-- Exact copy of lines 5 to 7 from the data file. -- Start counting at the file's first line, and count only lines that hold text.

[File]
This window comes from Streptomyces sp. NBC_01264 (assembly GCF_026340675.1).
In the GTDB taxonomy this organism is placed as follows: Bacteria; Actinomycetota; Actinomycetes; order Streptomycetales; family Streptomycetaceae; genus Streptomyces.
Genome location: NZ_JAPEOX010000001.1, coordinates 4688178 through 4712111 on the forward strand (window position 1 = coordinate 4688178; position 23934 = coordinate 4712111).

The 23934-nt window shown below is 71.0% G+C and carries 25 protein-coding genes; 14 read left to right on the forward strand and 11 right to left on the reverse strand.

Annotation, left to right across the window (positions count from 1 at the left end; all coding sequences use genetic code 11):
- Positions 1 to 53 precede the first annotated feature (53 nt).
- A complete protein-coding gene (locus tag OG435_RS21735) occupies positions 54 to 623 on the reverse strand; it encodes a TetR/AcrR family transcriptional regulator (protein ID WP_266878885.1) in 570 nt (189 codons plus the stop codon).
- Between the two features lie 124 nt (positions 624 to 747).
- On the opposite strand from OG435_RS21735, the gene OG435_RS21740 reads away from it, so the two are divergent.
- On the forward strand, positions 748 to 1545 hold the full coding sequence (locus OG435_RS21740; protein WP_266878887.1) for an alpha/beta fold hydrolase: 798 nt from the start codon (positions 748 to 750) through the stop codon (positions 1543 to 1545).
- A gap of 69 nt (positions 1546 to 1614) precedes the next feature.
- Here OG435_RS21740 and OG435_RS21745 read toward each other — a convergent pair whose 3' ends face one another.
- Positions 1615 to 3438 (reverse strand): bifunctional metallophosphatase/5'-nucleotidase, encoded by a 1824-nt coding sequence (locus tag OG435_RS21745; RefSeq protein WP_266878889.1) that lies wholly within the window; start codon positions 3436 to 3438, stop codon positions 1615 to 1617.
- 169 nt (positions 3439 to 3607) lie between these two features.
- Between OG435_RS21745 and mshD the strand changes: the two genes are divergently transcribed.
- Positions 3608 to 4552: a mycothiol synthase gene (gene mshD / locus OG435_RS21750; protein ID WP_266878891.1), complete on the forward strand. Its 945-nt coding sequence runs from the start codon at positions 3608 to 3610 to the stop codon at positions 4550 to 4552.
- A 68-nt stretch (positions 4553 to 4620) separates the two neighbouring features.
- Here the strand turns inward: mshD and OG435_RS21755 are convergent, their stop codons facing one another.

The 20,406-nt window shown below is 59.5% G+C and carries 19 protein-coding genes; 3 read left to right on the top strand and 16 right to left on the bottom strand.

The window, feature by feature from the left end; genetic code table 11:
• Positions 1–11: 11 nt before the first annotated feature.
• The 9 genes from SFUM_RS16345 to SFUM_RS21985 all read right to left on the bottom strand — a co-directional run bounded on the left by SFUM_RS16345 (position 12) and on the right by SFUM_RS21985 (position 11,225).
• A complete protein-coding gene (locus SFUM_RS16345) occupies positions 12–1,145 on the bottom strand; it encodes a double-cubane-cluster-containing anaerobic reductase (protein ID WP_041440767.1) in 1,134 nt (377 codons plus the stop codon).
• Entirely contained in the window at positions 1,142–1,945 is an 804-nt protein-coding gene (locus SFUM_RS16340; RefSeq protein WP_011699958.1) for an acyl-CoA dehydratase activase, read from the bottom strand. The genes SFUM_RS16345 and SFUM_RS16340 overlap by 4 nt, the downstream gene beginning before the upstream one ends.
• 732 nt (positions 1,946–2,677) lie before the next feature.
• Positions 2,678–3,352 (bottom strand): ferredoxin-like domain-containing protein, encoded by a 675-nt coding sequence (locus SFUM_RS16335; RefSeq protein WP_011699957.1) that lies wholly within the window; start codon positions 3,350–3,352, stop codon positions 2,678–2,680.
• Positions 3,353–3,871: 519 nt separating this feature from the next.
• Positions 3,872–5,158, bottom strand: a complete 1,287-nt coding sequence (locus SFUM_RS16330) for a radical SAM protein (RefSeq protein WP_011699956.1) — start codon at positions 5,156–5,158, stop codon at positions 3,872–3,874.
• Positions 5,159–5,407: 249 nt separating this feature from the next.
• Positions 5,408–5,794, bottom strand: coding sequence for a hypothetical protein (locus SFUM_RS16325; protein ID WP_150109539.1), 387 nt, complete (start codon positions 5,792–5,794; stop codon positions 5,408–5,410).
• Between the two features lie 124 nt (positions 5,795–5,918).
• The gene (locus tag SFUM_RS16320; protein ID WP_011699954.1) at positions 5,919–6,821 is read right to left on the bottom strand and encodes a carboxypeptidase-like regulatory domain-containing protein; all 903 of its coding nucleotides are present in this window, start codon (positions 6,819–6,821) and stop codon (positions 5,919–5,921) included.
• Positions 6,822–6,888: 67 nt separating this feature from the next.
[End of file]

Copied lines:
Annotation, left to right across the window (positions count from 1 at the left end; all coding sequences use genetic code 11):
- Positions 1 to 53 precede the first annotated feature (53 nt).
- A complete protein-coding gene (locus tag OG435_RS21735) occupies positions 54 to 623 on the reverse strand; it encodes a TetR/AcrR family transcriptional regulator (protein ID WP_266878885.1) in 570 nt (189 codons plus the stop codon).